Victorious Secularists Face Challenge to Form Government in Tunisiai
X
Henry Ridgwell
October 30, 2014 11:39 PM
Official results from Tunisia show the Islamist Ennahda party has failed to win the second free election since the so-called "Arab Spring" uprising in 2011. Ennahda, which handed power to a government of technocrats pending the elections, lost out to the secular party Nidaa Tounes. Henry Ridgwell reports from London that the relatively peaceful poll offers some hope in a volatile region.
Video

Video Victorious Secularists Face Challenge to Form Government in Tunisia

Official results from Tunisia show the Islamist Ennahda party has failed to win the second free election since the so-called "Arab Spring" uprising in 2011. Ennahda, which handed power to a government of technocrats pending the elections, lost out to the secular party Nidaa Tounes. Henry Ridgwell reports from London that the relatively peaceful poll offers some hope in a volatile region.
Video

Video Africa Tells its Story Through Fashion

In Africa, Fashion Week is a riot of colors, shapes, patterns and fabrics - against the backdrop of its ongoing struggle between nature and its fast-growing urban edge. How do these ideas translate into needle and thread? VOA’s Anita Powell visited this year’s Mercedes Benz Fashion Week Africa in Johannesburg to find out.
Video

Video Smugglers Offer Cheap Passage From Turkey to Syria

Smugglers in Turkey offer a relatively cheap passage across the border into Syria. Ankara has stepped up efforts to stem the flow of foreign fighters who want to join Islamic State militants fighting for control of the Syrian border city of Kobani. But porous borders and border guards who can be bribed make illegal border crossings quite easy. Zlatica Hoke has more.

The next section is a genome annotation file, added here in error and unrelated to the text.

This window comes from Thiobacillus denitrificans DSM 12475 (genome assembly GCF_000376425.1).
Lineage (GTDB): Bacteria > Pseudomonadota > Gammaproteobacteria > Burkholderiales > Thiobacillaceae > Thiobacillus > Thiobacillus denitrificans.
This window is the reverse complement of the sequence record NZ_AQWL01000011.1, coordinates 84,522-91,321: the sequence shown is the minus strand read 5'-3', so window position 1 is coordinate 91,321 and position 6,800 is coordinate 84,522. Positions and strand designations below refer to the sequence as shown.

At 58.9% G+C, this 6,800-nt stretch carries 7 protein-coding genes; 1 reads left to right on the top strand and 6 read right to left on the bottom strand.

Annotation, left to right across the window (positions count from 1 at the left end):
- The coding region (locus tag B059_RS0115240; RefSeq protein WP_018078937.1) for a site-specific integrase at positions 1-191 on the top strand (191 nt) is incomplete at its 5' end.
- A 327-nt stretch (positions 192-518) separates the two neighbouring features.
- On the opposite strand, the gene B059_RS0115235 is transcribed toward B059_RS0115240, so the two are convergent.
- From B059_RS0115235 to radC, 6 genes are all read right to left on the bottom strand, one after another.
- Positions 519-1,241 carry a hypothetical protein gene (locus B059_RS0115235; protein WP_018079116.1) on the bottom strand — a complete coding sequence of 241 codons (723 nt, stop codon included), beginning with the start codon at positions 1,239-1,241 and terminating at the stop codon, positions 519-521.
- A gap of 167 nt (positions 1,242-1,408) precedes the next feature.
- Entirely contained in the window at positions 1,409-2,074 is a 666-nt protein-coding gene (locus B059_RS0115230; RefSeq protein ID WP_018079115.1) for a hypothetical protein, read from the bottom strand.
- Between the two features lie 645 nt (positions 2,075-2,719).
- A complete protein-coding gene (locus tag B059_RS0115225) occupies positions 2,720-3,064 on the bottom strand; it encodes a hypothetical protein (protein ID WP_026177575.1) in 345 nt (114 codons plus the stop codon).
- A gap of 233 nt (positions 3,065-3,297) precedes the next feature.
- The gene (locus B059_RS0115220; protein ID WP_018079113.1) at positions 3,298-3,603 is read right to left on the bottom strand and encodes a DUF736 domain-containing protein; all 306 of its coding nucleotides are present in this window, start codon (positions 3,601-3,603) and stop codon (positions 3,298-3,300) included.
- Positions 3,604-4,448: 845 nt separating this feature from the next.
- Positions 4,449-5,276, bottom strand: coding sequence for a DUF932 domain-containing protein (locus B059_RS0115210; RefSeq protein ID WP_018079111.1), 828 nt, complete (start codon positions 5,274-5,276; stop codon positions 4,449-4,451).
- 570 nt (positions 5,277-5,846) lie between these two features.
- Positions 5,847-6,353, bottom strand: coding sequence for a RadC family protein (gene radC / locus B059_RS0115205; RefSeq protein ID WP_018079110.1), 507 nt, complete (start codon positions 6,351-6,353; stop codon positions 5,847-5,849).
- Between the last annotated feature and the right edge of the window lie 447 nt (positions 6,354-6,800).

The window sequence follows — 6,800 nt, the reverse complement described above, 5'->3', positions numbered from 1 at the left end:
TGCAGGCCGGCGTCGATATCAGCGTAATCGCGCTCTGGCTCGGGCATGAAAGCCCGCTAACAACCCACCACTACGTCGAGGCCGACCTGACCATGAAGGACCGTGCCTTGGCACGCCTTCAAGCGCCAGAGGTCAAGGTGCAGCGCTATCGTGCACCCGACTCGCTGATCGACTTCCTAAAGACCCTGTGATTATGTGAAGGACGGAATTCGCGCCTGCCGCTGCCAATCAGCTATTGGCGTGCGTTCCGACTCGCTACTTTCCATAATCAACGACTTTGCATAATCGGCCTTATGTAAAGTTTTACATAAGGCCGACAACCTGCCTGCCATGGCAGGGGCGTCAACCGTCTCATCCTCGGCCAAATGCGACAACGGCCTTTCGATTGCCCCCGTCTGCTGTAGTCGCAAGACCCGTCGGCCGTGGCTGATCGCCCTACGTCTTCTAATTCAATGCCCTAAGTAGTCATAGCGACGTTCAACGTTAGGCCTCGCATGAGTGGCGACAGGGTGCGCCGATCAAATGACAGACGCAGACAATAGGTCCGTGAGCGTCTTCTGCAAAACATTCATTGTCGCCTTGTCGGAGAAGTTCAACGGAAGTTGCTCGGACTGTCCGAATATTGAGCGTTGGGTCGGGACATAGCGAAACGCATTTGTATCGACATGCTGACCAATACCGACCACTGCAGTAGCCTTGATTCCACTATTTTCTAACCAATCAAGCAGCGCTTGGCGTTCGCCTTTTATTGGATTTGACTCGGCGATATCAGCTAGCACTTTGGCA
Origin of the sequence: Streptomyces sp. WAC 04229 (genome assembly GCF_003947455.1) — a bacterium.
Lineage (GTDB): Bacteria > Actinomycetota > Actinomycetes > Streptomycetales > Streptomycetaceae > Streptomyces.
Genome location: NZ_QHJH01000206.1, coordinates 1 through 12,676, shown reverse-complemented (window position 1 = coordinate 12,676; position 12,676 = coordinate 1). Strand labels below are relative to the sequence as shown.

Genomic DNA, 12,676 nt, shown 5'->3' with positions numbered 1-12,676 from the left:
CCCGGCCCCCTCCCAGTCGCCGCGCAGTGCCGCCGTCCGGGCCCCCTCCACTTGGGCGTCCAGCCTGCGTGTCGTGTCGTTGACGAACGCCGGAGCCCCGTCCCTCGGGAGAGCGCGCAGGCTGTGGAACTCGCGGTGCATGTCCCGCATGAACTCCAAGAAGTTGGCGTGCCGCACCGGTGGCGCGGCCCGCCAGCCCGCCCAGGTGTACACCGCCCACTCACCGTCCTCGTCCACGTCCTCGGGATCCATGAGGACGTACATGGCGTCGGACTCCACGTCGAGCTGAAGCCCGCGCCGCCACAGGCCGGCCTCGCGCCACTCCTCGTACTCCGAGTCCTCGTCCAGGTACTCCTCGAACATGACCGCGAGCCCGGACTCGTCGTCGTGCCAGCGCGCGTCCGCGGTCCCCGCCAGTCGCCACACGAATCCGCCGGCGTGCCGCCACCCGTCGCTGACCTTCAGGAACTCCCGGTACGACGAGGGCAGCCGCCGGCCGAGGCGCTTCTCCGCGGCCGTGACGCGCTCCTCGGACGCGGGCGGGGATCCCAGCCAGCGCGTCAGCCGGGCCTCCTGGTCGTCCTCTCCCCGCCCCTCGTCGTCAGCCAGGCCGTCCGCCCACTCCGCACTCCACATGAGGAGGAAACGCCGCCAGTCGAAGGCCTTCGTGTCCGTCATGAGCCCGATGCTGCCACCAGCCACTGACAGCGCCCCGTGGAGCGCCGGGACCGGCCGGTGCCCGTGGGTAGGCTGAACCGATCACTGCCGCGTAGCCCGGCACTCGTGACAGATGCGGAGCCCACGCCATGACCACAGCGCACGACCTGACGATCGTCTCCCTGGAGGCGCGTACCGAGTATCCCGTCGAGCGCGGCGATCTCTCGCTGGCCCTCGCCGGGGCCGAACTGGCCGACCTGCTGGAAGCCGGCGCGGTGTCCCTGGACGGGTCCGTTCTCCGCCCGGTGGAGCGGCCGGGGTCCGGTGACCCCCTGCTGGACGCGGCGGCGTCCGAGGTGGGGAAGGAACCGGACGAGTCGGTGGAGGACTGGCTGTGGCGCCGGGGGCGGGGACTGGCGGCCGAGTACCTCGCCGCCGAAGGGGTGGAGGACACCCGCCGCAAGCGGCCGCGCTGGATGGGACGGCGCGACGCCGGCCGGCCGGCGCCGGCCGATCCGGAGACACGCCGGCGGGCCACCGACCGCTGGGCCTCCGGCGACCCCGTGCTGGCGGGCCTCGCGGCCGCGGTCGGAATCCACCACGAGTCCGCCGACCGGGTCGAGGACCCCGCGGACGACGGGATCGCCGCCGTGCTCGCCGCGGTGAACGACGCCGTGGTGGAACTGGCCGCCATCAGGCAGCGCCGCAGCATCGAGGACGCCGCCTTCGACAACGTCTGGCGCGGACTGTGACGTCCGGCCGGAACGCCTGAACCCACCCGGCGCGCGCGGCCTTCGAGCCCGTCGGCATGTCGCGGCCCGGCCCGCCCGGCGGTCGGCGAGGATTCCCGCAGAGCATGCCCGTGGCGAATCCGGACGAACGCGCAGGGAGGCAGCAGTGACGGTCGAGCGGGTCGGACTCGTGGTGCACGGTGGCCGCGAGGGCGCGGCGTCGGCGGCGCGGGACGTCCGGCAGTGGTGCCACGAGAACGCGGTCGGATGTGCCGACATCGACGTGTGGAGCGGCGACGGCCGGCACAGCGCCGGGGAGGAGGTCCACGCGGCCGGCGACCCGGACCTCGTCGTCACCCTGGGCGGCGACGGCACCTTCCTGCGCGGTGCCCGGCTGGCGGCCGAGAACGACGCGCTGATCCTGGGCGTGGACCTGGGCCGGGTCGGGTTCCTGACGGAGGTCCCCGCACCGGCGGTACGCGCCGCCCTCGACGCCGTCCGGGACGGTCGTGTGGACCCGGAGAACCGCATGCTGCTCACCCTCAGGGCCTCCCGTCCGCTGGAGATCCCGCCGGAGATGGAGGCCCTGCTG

Video

Video China Political Meeting Seeks to Improve Rule of Law

China’s communist leaders will host a top level political meeting this week, called the Fourth Plenum, and for the first time in the party’s history, rule of law will be a key item on the agenda. Analysts and Chinese media reports say the meetings could see the approval of long-awaited measures aimed at giving courts more independence and include steps to enhance an already aggressive and high-reaching anti-corruption drive. VOA’s Bill Ide has more from Beijing.
Video

Video After Decades of Pressure, Luxembourg Drops Bank Secrecy Rules

European Union finance ministers have reached a breakthrough agreement that will make it more difficult for tax cheats to hide their money. The new legislation, which had been blocked for years by countries with a reputation as tax havens, was approved last week after Luxembourg and Austria agreed to lift their vetoes. But as Mil Arcega reports, it doesn’t mean tax cheats have run out of places to keep their money hidden.
Video

Video Kobani Refugees Welcome, Turkey Criticizes, US Airdrop

Residents of Kobani in northern Syria have welcomed the airdrop of weapons, ammunition and medicine to Kurdish militia who are resisting the seizure of their city by Islamic State militants. The Turkish government, however, has criticized the operation. VOA’s Scott Bobb reports from southeastern Turkey, across the border from Kobani.

All About America

AppleAndroid

New in Music Alley

Beyond Category

At Washington’s Blues Alley jazz singer Jane Monheit and her quartet perform songs made famous by Judy Garland. Monheit sits down with "Beyond Category" host Eric Felten to talk about her music, the singers who influence her, and her life traveling with family on tour.